# 01. Algebraic Signs

- Page ID
- 588

Confusion about the meaning of algebraic signs is common among beginning physics students. The best way to clarify this confusion is to remember that algebraic signs are simply a mathematical way to describe direction. Instead of saying up and down, or east and west, physicists construct coordinate systems and translate the words east and west into the symbols ‘+’ and ‘-’, or even ‘-’ and ‘+’ if we choose a different coordinate system. The key to the translation is the coordinate system. A coordinate system is very similar to the English-French dictionary you might take with you on your first trip to France. When you see a ‘-’, use your coordinate system to translate it into a verbal description of direction.

Do not fall into the common habit of translating a ‘-’ into the word “decreasing”. A negative acceleration, for example, does *NOT* imply that the object is slowing down. It implies an acceleration that points in the negative direction. It is *impossible* to determine whether an object is speeding up or slowing down by looking at the sign of the acceleration! Conversely, the word “deceleration”, which does mean that an object is slowing down, does *not* give any information regarding the sign of the acceleration. I can decelerate in the positive direction as easily as I can decelerate in the negative direction.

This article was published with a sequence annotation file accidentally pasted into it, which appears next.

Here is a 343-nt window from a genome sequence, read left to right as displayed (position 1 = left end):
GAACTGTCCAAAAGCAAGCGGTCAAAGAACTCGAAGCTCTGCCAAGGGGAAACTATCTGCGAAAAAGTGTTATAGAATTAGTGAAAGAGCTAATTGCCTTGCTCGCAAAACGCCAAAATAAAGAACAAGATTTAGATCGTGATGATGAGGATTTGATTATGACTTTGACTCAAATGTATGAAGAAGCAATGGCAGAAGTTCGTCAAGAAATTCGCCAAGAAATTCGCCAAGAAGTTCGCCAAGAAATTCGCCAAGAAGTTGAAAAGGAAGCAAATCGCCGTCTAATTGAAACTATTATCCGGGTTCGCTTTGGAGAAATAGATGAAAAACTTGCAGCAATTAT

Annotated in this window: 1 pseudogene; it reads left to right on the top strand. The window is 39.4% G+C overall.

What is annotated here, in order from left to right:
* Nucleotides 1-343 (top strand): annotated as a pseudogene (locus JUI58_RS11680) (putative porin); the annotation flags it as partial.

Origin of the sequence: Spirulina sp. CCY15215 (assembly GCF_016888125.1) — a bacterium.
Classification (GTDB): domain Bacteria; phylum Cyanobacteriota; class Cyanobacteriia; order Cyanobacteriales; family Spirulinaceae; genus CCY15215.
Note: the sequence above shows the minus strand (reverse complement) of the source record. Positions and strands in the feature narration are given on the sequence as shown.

A guide to determining the correct algebraic sign: